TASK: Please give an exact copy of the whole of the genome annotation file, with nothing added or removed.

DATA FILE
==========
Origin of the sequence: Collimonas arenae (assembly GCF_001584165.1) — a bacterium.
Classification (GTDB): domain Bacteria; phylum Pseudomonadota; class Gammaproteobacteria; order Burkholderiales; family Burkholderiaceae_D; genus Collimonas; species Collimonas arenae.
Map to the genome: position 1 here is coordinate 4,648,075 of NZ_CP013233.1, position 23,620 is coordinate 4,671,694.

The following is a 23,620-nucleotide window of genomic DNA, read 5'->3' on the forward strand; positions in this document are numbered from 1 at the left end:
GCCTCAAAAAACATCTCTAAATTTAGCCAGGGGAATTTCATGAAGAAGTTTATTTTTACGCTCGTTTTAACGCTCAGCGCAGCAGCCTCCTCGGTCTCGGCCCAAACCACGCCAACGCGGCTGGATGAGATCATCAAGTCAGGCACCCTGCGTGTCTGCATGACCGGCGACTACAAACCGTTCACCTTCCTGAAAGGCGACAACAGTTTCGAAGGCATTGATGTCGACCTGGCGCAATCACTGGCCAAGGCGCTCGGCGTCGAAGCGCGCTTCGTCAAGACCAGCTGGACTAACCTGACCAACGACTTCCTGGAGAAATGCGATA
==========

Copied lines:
Origin of the sequence: Collimonas arenae (assembly GCF_001584165.1) — a bacterium.
Classification (GTDB): domain Bacteria; phylum Pseudomonadota; class Gammaproteobacteria; order Burkholderiales; family Burkholderiaceae_D; genus Collimonas; species Collimonas arenae.
Map to the genome: position 1 here is coordinate 4,648,075 of NZ_CP013233.1, position 23,620 is coordinate 4,671,694.

The following is a 23,620-nucleotide window of genomic DNA, read 5'->3' on the forward strand; positions in this document are numbered from 1 at the left end:
GCCTCAAAAAACATCTCTAAATTTAGCCAGGGGAATTTCATGAAGAAGTTTATTTTTACGCTCGTTTTAACGCTCAGCGCAGCAGCCTCCTCGGTCTCGGCCCAAACCACGCCAACGCGGCTGGATGAGATCATCAAGTCAGGCACCCTGCGTGTCTGCATGACCGGCGACTACAAACCGTTCACCTTCCTGAAAGGCGACAACAGTTTCGAAGGCATTGATGTCGACCTGGCGCAATCACTGGCCAAGGCGCTCGGCGTCGAAGCGCGCTTCGTCAAGACCAGCTGGACTAACCTGACCAACGACTTCCTGGAGAAATGCGATA